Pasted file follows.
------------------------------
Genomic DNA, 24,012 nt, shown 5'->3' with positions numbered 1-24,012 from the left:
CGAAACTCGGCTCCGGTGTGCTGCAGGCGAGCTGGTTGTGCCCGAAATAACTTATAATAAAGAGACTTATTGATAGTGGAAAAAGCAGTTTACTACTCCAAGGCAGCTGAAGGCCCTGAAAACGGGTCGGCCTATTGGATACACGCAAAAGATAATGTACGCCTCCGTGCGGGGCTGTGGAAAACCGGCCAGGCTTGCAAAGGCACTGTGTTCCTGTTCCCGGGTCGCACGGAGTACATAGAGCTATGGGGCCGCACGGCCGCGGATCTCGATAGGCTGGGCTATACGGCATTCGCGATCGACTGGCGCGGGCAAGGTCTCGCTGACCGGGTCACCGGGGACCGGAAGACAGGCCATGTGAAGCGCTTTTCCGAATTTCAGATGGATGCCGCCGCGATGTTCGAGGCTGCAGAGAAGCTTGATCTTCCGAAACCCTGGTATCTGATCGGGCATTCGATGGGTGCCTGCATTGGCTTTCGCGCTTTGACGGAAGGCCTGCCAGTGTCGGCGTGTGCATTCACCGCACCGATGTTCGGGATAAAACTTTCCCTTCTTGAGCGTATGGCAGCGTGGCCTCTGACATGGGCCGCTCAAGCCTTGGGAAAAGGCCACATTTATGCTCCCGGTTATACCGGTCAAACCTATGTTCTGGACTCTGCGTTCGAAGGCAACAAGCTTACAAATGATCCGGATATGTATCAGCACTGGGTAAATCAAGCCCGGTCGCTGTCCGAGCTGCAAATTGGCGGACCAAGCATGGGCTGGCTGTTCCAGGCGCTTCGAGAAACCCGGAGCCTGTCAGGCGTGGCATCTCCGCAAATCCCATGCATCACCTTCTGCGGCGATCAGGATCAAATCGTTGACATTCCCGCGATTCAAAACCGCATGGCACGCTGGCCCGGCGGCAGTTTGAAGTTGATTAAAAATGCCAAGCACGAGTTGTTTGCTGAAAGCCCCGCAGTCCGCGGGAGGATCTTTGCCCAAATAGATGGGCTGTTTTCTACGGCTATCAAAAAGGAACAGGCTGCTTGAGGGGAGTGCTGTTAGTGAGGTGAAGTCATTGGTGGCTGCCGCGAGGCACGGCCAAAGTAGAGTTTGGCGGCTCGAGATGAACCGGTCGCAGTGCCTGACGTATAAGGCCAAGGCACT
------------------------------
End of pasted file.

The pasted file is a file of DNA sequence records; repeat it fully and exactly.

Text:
Genomic DNA, 24,012 nt, shown 5'->3' with positions numbered 1-24,012 from the left:
CGAAACTCGGCTCCGGTGTGCTGCAGGCGAGCTGGTTGTGCCCGAAATAACTTATAATAAAGAGACTTATTGATAGTGGAAAAAGCAGTTTACTACTCCAAGGCAGCTGAAGGCCCTGAAAACGGGTCGGCCTATTGGATACACGCAAAAGATAATGTACGCCTCCGTGCGGGGCTGTGGAAAACCGGCCAGGCTTGCAAAGGCACTGTGTTCCTGTTCCCGGGTCGCACGGAGTACATAGAGCTATGGGGCCGCACGGCCGCGGATCTCGATAGGCTGGGCTATACGGCATTCGCGATCGACTGGCGCGGGCAAGGTCTCGCTGACCGGGTCACCGGGGACCGGAAGACAGGCCATGTGAAGCGCTTTTCCGAATTTCAGATGGATGCCGCCGCGATGTTCGAGGCTGCAGAGAAGCTTGATCTTCCGAAACCCTGGTATCTGATCGGGCATTCGATGGGTGCCTGCATTGGCTTTCGCGCTTTGACGGAAGGCCTGCCAGTGTCGGCGTGTGCATTCACCGCACCGATGTTCGGGATAAAACTTTCCCTTCTTGAGCGTATGGCAGCGTGGCCTCTGACATGGGCCGCTCAAGCCTTGGGAAAAGGCCACATTTATGCTCCCGGTTATACCGGTCAAACCTATGTTCTGGACTCTGCGTTCGAAGGCAACAAGCTTACAAATGATCCGGATATGTATCAGCACTGGGTAAATCAAGCCCGGTCGCTGTCCGAGCTGCAAATTGGCGGACCAAGCATGGGCTGGCTGTTCCAGGCGCTTCGAGAAACCCGGAGCCTGTCAGGCGTGGCATCTCCGCAAATCCCATGCATCACCTTCTGCGGCGATCAGGATCAAATCGTTGACATTCCCGCGATTCAAAACCGCATGGCACGCTGGCCCGGCGGCAGTTTGAAGTTGATTAAAAATGCCAAGCACGAGTTGTTTGCTGAAAGCCCCGCAGTCCGCGGGAGGATCTTTGCCCAAATAGATGGGCTGTTTTCTACGGCTATCAAAAAGGAACAGGCTGCTTGAGGGGAGTGCTGTTAGTGAGGTGAAGTCATTGGTGGCTGCCGCGAGGCACGGCCAAAGTAGAGTTTGGCGGCTCGAGATGAACCGGTCGCAGTGCCTGACGTATAAGGCCAAGGCACT